The season has begun! Your first delivery will arrive this week with a bundle of greens! I am writing this just after finishing a giant spinach and arugula salad. I always like to test everything before sending it out, especially new vegetable varieties.
Remember to leave a good sized cooler out if you will be away during the delivery window as the tender greens will need to stay cool and HOT weather is expected all week. As I wrote earlier, we planted a few rows of asparagus to be ready next season but decided it would be nice to locate some for the first delivery or two. We ordered a bunch of certified organic asparagus through Hackert Orchards in Ludington. They are picking it fresh just for us early Monday morning and again Wednesday night.
We won’t be attending any markets this week as we don't anticipate enough to bring after CSA delivering and a local café is interested in any extras. I will let you know as soon as we begin marketing. We are delivering to our Spring Lake market pick-ups on Thursday between 10:00 and 12:00.
I have started a recipe section on our web page and added a few recipes to go with this weeks produce at: grandsonsgardens.googlepages.com/recipes
In the box this week:
-Large bag of mixed greens
-Bag of arugula – Great for salad and pesto!
-Baby bok choy and/or bag spinach
-Salad sprouts – we love to load them on salads, omelets, sandwiches.
- We have some rhubarb available if anyone is interested! Email me:)
- Please return mason jar with your box the following week.
Baby Bok Choy: is classified as a cabbage but resembles and grows like a lettuce. Try it in a salad or add chopped bok choy to a stir fry the last few minutes of cooking. See the bok choy salad recipe I added to the website.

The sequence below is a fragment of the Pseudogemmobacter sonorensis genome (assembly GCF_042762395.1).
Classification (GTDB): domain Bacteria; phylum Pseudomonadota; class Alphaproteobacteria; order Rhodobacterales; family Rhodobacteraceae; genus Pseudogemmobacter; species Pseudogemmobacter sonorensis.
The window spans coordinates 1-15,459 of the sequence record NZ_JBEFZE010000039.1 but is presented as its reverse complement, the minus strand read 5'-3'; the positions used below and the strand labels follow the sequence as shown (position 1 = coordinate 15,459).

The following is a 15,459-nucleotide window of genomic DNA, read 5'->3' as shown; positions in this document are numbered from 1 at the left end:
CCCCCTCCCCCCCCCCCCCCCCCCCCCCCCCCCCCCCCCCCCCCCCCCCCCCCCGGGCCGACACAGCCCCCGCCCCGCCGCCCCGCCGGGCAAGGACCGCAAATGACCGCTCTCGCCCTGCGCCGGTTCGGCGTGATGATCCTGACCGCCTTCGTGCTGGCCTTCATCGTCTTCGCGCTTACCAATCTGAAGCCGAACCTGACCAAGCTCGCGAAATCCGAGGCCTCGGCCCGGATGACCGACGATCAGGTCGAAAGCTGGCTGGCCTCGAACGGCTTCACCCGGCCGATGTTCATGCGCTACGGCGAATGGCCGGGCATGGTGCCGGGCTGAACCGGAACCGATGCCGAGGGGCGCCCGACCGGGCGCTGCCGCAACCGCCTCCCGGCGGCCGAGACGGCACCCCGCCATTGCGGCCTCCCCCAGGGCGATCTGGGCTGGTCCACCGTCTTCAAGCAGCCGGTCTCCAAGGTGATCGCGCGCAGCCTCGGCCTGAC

Coming soon: strawberries, brocoli Raab, baby red skin potatoes, and scallions
Field notes from Russ:
My love for surfing is finally beating me up a bit. I think it has been a few years since I wished it would just be calm for a week, but as all farmers know, “you can’t control the weather.” Luckily we had a couple of calm days to get most of the transplants in, now there are only 400 to go. As always we are trying to go above and beyond, planting four times what we need of the summer favorites to deliver mid-summer baskets that are overflowing with beans, tomatoes, sugar peas, peppers, and obviously fruit fruit fruit.
Our newly planted transplants have been handling the weather extremes well. With the exception of a few hundred pepper plants that were stunted by the dry cold winds we had for a week in May. We are attempting to nurse those plants back to health, but just in case we planted a few hundred more and also started more in the greenhouse.
The orchard has been a drain on my time lately, luckily my beautiful wife picked up some planting slack in the garden. We are using only organically approved treatments in the orchard, making controlling certain pests a bit challenging. The great thing about researching organic fruit farming methods is the history I am learning. I think that the common misconception is that farmers 40+ years ago don’t understand what we consider organic farming today. Over the last six months I have been learning about effective organic treatments that work and have found most of my answers in the least expected places. Through my father, multiple other old-timers, and a handful of experienced organic orchard farmers, I have put together a list of treatments that are not only organic, but that have been proven effective and safe for many years.
Our apples right now look excellent, it seems the frost in mid My has not affected them. Our peaches and cherries got hit, but hopefully since we have less fruit on the trees the fruit will be larger. Blueberries this year look to have an unreal fruit set, we will know for sure in a few weeks…